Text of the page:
Devizes to Westminster International Canoe Race 2009

Although the weather this year was considerably kinder, the Cranleigh team had to overcome all the other challenges this demanding event involves. At 125 miles and with 77 portages around locks, the team of nine pairs all completed the gruelling race, finishing an impressive third in the boys’ junior doubles (a four-stage race for those under 19) and second in the girls’ team event. Our fastest boys’ pair of Mike Holford and Joe Knight set a new Cranleigh record, finishing in 19 hours 35 minutes, and our first girls’ pair home was Georgie Syms and Sara Williams, who also broke the Cranleigh record, finishing fourth in 22 hours 44 minutes.

This year also saw two Cranleigh ‘firsts’. Our first OC female paddler, Lucy Garrard, teamed up with James Silcock (ex-Bryanston) in the ‘Endeavour’ class (the four-stage race for senior doubles), recording a time of 20 hours 46 minutes to finish third. Two other OCs, Matt Emery and Rob Hardwick, entered the senior doubles event – a continuous race and the longest canoe event in the world – completing this ‘canoeists’ Everest’ in a remarkable 34 hours 46 minutes. Not only is this a major achievement in itself, but they were the youngest pair in the event.

Phil Parker

Cranleigh School Win Surrey Netball Trophy Having already come third in the South of England back in January, Cranleigh’s U14 netball team played in the Surrey Finals on Sunday March 8th. This was always going to be tricky as the expectation was that they should win, having done so well in Nationals. The team secured victories in all the section matches and then came a resounding 12-3 semifinal win against Sutton and a triumphant final (11-6) against JAGS. Sally McLaughlin, Cranleigh School’s Head of Netball, commented, “The defence was awesome, shooting was fantastic and centre court linked the two ends brilliantly.”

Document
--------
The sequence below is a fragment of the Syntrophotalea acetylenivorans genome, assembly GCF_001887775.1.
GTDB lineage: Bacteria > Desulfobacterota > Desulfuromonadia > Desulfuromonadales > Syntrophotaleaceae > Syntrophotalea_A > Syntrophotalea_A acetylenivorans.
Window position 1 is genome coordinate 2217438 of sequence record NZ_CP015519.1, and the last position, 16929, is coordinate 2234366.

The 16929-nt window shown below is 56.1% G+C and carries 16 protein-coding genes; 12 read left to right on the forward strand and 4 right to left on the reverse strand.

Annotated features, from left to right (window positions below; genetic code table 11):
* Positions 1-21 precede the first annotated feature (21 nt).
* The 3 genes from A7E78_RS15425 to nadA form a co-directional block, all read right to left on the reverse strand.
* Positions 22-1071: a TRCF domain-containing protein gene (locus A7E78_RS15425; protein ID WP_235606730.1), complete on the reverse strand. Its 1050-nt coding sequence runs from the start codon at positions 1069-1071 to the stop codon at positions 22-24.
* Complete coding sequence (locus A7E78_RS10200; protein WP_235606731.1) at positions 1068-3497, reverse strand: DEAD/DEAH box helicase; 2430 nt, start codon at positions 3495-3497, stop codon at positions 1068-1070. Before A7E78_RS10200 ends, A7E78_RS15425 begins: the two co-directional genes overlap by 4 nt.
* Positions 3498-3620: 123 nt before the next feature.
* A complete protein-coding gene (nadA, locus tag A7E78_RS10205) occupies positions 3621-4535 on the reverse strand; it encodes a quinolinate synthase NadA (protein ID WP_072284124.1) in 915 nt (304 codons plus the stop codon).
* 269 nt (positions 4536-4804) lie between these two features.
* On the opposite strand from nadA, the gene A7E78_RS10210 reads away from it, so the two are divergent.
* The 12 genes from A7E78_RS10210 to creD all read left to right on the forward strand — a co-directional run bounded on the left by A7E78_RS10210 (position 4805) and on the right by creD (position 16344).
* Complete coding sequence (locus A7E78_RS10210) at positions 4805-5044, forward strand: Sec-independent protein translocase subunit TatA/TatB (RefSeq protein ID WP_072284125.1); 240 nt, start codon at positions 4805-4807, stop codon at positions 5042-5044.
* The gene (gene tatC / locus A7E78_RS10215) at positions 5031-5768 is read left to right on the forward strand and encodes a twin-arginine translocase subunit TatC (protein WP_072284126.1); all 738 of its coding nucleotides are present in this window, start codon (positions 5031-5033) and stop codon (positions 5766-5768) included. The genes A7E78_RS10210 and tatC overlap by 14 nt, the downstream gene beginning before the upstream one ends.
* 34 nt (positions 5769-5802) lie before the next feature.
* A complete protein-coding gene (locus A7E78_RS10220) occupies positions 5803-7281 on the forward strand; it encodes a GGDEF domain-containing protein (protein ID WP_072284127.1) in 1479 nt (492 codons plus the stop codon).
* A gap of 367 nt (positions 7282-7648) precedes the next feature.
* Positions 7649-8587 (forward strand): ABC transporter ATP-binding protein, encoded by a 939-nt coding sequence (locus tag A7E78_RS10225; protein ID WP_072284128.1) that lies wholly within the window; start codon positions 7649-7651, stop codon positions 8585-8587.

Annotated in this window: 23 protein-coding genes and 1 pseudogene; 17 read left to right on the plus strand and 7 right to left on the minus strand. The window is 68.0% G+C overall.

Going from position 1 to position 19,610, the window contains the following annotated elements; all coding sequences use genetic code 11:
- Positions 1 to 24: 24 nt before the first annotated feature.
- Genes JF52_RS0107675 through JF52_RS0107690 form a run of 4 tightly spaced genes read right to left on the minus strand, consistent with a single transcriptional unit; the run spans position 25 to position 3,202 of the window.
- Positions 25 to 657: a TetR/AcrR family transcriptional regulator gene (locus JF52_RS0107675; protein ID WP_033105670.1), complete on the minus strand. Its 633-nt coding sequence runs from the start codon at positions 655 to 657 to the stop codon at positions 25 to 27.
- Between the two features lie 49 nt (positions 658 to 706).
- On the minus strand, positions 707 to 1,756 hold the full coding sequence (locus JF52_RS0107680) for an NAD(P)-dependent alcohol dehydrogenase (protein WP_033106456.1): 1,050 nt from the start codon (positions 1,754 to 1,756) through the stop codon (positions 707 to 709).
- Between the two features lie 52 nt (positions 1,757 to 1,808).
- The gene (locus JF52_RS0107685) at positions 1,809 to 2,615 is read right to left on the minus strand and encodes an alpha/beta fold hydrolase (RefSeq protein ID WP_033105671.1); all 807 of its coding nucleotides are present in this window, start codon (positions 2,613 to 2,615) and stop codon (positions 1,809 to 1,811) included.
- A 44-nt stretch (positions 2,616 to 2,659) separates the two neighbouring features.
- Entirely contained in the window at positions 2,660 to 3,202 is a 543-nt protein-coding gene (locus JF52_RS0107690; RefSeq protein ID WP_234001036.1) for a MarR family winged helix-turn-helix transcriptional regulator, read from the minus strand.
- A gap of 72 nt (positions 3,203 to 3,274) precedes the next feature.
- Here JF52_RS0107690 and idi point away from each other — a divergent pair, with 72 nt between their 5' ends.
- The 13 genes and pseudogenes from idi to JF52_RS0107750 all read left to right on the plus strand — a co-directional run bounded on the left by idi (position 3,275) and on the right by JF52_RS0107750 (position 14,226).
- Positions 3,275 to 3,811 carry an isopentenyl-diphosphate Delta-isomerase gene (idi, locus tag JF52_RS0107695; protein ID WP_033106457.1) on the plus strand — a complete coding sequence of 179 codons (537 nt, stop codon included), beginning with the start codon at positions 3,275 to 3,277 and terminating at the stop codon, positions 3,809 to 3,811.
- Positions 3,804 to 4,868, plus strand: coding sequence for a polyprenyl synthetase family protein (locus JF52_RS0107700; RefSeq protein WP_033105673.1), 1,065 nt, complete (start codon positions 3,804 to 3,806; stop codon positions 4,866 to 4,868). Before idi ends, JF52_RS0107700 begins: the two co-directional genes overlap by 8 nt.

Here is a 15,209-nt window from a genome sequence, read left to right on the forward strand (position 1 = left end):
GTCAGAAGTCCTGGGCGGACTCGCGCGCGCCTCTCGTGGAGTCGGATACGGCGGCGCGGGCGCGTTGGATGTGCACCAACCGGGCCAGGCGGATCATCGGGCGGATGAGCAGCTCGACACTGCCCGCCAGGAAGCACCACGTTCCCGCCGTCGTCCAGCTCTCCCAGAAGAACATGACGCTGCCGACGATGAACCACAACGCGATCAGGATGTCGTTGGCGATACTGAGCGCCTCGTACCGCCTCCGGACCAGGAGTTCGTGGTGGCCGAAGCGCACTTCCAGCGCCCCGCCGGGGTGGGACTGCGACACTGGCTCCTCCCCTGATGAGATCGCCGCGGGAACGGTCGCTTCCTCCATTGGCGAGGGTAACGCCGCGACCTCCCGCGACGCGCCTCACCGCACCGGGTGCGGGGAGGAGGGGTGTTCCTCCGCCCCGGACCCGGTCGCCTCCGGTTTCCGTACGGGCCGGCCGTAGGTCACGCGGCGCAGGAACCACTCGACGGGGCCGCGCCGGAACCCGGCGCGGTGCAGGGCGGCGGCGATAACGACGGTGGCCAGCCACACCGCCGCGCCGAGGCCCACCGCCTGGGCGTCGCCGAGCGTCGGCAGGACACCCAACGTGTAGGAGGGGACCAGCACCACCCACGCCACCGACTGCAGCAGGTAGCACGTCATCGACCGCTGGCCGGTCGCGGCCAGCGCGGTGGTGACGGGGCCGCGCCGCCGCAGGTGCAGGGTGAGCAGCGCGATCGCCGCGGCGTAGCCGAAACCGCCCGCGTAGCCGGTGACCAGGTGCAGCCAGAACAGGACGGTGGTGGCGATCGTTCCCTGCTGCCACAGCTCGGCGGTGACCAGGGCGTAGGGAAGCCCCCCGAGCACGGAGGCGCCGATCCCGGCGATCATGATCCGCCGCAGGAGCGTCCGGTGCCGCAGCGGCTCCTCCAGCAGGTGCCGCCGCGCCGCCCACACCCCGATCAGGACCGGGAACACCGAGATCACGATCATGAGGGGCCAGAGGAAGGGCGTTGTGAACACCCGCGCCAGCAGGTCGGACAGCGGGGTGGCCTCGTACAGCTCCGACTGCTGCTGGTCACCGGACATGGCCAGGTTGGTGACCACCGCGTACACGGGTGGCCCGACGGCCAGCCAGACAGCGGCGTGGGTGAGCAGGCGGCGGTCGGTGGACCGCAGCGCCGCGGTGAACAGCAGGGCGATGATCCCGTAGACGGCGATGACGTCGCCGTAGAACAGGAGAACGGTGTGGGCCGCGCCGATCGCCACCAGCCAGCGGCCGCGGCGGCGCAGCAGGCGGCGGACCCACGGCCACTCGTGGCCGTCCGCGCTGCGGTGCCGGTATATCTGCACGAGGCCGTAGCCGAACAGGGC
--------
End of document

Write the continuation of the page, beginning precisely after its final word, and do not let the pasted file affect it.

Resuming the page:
Stone Farm

CCF Easter Camp A party of twelve army cadets accompanied by three staff members set off right at the end of term for a week’s adventure training camp based at Ffridd Farm in southern Snowdonia. The weather was quite kind (!) and we managed a varied programme of adventurous activities. Owing to the size of camp we split down into two groups, which made it possible to stay within the prescribed ratios for qualified staff on each activity. The main activities were a guided walk up Cnicht – “The Matterhorn of North Wales”, rock climbing, exploring old slate mines, mountain biking, gokarting, an obligatory visit to Harlech Castle and paintballing. The trip culminated in a two-day, overnight expedition out into the Rhinnogs. For this latter activity the weather held off during the day, but blew up as we set up camp at the remote Llyn Perfeddau. The OC managed twelve hours’ sleep, but is not entirely sure that all the cadets were quite so well organised or as comfortable! Certainly a fairly “positive” approach was called for in the morning to get people up and going.

Once again the weather smiled on the ten of us as we set off to the closest “real” climbing to Cranleigh – the Southern Sandstone Outcrops in the East Grinstead and Tunbridge area of the Weald. Most of the group were more used to the indoor experience of Craggy Island and found the lack of garishly coloured bolt-on hand-holds somewhat disconcerting to begin with. However, the superb location, set in woodland on a little sandy crag and looking out over a reservoir, and judicious encouragement from the staff soon had everyone scrambling up numerous routes and pushing their grades. New techniques were taught and quite a lot of skin was lost trying to master the art of “jamming”. We all found that this made a gentle, relaxing day prior to the big push towards exams. Simon Young

As ever this was a great trip to a wonderful part of Wales. Much was learnt, particularly about the importance of working as a team and listening to advice from more experienced members of the party. On top of which, a good time was, as they say, had by all. Simon Young

Editor: PETER LONGSHAW - Photography: STEPHEN OWEN - Design and Typesetting: JOHN SANDFORD